“Maccheroni alla chitarra” are considered the quintessential Abruzzo starter and are widespread throughout the region.
This square cross-section spaghetti is made from flour and eggs. The pasta is kneaded for about 35-40 minutes and rolled out to produce a sheet of dough that is not too thin. After the pasta has been rolled out, it is then sliced into 60cm strips that are about 20cm wide, then it is pressed over the “chitarra” with a rolling pin until the pasta strips fall onto the sloping surface inside the implement.
This type of pasta goes well with all sorts of sauces, but the most popular in Abruzzo include the classic meatball sauce, the three-meat sauce, or a tomato and basil sauce, and also with mushrooms and truffles or a seafood sauce.
The name “chitarra” is derived from the implement used to cut the pasta. The “chitarra” (thus called because its steel wires vibrate and sound like a guitar) consists of a rectangular wooden frame or of two frames connected by a sloping board; wires are inserted between the two sides, 2-3mm apart for macaroni, whereas the opposite side of the double-frame version has wires spaced 4-6 mm apart, used to prepare fettuccine.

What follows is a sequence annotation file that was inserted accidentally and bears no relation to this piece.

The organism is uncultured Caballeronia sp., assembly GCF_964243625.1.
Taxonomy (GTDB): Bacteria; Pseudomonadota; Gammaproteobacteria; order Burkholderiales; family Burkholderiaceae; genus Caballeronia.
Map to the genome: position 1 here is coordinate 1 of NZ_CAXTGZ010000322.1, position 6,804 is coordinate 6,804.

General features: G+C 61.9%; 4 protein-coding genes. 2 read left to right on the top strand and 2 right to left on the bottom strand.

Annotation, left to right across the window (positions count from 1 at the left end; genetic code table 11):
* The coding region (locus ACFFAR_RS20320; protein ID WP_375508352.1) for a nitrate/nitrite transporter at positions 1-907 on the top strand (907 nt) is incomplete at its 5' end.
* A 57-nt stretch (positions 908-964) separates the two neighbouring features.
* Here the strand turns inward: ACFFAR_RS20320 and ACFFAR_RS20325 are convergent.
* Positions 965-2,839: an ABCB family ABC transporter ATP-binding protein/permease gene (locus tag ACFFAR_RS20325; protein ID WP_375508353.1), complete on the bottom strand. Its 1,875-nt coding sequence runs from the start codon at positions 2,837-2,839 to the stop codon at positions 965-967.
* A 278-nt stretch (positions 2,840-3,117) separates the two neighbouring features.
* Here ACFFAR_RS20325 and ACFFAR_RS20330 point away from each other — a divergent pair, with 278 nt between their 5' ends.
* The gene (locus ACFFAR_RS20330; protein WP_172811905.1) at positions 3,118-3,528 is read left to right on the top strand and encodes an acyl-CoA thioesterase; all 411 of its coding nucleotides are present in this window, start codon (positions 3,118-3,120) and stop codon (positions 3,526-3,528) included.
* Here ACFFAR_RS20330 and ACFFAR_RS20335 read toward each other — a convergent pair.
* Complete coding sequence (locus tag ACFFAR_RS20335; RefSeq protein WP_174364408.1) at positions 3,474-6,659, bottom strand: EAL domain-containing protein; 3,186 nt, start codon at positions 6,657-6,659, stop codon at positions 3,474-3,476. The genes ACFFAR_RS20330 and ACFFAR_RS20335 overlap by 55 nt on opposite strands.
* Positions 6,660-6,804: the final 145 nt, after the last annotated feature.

The “chitarra” for making macaroni was invented over a century ago by the sieve-makers of San Martino sulla Marrucina, in the Province of Chieti, to help housewives to cut their “tajarelle” more precisely. The prototype is dated about 1860, following the introduction of steel or tempered iron wire to Italy by the Germans. The implement was originally called a “carratore per pasta” (or “lu carratur” in local dialect) and is mentioned with this name in a Pescara notarial deed dated 1871, where it appeared among the many objects of a bridal trousseau.
The name “carratore” is derived from the French verb “carrer”, which means to cut square, and was given to the implement in its place of origin, San Martino sulla Marrucina, at a time when French influenced Abruzzo dialect, from the eighteenth century to the end of the rule of Joachim Murat. It was not until the early twentieth century that the “carratore” began to be known as a “chitarra”.
A vast bibliography proves the long and typically local tradition of macaroni “alla chitarra”. In particular there are important contributions from Rodolfo Molino (Sulla chitarra-maccheronaio) and Angelo De Victoriis-Medori in La Cucina Teramana nella Gastronomia Abruzzese, published respectively in issues 10 and 11 A.IV of the review “Abruzzo gastronomico”; lastly there is
Rino Faranda’s Gastronomia Teramana (Ed. Tercas, Teramo 1978).